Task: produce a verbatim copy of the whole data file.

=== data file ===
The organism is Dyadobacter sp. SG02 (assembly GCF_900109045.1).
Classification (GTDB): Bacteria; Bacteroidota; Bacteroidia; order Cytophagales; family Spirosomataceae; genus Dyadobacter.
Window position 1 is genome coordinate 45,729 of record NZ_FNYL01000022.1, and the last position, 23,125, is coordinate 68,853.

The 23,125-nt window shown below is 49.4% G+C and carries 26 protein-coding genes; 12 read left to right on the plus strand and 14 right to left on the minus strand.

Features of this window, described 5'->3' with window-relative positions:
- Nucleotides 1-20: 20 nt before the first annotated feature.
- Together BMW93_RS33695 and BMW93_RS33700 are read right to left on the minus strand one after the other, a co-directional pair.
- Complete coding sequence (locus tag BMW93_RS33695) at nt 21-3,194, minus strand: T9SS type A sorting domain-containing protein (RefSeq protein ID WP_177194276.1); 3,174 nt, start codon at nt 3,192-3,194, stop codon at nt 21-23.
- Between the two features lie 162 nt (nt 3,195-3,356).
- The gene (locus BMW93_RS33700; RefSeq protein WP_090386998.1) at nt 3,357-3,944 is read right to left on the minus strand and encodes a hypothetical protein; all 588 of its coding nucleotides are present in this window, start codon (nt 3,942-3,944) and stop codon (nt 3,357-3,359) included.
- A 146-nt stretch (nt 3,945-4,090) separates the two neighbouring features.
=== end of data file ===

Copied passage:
The organism is Dyadobacter sp. SG02 (assembly GCF_900109045.1).
Classification (GTDB): Bacteria; Bacteroidota; Bacteroidia; order Cytophagales; family Spirosomataceae; genus Dyadobacter.
Window position 1 is genome coordinate 45,729 of record NZ_FNYL01000022.1, and the last position, 23,125, is coordinate 68,853.

The 23,125-nt window shown below is 49.4% G+C and carries 26 protein-coding genes; 12 read left to right on the plus strand and 14 right to left on the minus strand.

Features of this window, described 5'->3' with window-relative positions:
- Nucleotides 1-20: 20 nt before the first annotated feature.
- Together BMW93_RS33695 and BMW93_RS33700 are read right to left on the minus strand one after the other, a co-directional pair.
- Complete coding sequence (locus tag BMW93_RS33695) at nt 21-3,194, minus strand: T9SS type A sorting domain-containing protein (RefSeq protein ID WP_177194276.1); 3,174 nt, start codon at nt 3,192-3,194, stop codon at nt 21-23.
- Between the two features lie 162 nt (nt 3,195-3,356).
- The gene (locus BMW93_RS33700; RefSeq protein WP_090386998.1) at nt 3,357-3,944 is read right to left on the minus strand and encodes a hypothetical protein; all 588 of its coding nucleotides are present in this window, start codon (nt 3,942-3,944) and stop codon (nt 3,357-3,359) included.
- A 146-nt stretch (nt 3,945-4,090) separates the two neighbouring features.